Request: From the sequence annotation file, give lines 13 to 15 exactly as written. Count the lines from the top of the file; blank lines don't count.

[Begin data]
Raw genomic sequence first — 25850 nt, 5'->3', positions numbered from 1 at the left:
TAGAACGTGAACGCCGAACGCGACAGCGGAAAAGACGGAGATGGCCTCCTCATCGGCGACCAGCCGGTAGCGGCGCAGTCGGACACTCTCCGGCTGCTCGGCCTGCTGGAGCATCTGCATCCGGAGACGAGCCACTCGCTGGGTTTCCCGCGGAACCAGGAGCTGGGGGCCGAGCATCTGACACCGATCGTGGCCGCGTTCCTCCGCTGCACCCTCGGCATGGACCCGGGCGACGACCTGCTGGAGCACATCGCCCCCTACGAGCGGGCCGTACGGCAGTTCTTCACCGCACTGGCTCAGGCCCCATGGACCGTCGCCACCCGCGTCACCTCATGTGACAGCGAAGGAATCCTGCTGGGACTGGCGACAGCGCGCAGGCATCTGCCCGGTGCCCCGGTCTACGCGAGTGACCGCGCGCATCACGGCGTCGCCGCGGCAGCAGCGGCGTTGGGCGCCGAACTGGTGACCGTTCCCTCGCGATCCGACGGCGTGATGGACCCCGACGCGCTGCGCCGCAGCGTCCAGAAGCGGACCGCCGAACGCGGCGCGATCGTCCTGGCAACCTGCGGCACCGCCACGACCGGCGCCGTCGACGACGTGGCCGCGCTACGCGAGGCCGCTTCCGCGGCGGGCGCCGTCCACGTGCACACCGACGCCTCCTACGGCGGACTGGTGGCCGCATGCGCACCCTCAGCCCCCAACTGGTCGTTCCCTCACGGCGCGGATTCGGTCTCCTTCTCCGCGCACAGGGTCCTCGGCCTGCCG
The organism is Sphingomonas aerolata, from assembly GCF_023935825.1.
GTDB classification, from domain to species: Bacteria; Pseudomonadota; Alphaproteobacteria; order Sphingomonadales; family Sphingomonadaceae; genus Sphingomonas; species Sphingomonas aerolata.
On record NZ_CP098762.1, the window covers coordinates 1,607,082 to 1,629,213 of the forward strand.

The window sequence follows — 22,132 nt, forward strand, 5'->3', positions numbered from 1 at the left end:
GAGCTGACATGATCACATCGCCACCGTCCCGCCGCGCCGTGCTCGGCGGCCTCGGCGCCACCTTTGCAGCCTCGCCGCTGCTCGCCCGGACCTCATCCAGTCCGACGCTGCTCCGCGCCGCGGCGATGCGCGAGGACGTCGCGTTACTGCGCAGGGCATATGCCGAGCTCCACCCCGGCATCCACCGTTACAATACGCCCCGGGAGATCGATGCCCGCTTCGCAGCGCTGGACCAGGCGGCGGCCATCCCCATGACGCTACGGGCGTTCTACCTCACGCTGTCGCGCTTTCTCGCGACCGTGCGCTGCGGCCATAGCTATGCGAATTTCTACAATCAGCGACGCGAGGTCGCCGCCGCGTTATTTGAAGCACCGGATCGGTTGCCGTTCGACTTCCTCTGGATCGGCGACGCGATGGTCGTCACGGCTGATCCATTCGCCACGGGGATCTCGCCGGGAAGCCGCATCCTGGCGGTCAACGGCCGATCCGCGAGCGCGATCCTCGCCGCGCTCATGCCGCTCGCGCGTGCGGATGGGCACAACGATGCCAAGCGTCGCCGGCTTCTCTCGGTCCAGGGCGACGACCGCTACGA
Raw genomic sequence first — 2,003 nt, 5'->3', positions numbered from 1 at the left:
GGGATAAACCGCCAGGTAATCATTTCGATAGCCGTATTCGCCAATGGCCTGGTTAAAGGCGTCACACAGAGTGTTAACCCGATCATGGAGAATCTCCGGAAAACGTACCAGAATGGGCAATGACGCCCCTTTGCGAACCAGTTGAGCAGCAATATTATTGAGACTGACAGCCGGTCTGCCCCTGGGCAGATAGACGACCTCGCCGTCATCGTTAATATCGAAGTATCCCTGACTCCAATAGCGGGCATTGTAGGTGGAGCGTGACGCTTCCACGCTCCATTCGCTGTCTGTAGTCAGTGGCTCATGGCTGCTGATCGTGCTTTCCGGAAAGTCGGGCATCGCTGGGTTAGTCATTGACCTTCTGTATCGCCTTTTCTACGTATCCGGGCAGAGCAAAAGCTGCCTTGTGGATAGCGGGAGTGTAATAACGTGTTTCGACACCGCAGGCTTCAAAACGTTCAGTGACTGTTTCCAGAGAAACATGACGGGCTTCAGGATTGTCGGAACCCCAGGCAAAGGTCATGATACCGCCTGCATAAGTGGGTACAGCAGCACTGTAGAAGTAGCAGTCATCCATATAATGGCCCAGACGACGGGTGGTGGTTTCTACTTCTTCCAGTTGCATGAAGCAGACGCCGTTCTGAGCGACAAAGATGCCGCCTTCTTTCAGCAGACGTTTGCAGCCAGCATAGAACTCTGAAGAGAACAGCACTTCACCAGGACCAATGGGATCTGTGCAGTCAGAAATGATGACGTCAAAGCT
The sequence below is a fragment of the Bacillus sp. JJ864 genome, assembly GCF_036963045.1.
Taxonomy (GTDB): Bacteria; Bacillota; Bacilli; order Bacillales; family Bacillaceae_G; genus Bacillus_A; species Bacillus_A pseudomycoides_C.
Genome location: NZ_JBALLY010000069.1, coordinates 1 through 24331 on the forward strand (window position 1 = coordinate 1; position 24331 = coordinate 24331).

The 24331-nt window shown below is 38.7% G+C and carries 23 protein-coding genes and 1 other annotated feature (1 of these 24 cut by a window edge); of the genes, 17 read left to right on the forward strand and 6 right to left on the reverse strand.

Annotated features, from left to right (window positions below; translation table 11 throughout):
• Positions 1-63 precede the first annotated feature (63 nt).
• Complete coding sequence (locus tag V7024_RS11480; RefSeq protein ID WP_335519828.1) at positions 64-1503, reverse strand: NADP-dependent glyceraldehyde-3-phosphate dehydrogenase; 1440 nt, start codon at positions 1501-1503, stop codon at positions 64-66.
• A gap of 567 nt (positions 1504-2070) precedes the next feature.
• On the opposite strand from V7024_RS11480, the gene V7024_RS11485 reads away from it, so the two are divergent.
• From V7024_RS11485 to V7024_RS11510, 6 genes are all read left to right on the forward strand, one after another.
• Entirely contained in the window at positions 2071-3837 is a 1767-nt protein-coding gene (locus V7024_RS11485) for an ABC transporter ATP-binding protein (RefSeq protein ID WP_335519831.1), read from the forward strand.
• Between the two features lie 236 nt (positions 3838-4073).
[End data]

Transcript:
The 24331-nt window shown below is 38.7% G+C and carries 23 protein-coding genes and 1 other annotated feature (1 of these 24 cut by a window edge); of the genes, 17 read left to right on the forward strand and 6 right to left on the reverse strand.

Annotated features, from left to right (window positions below; translation table 11 throughout):
• Positions 1-63 precede the first annotated feature (63 nt).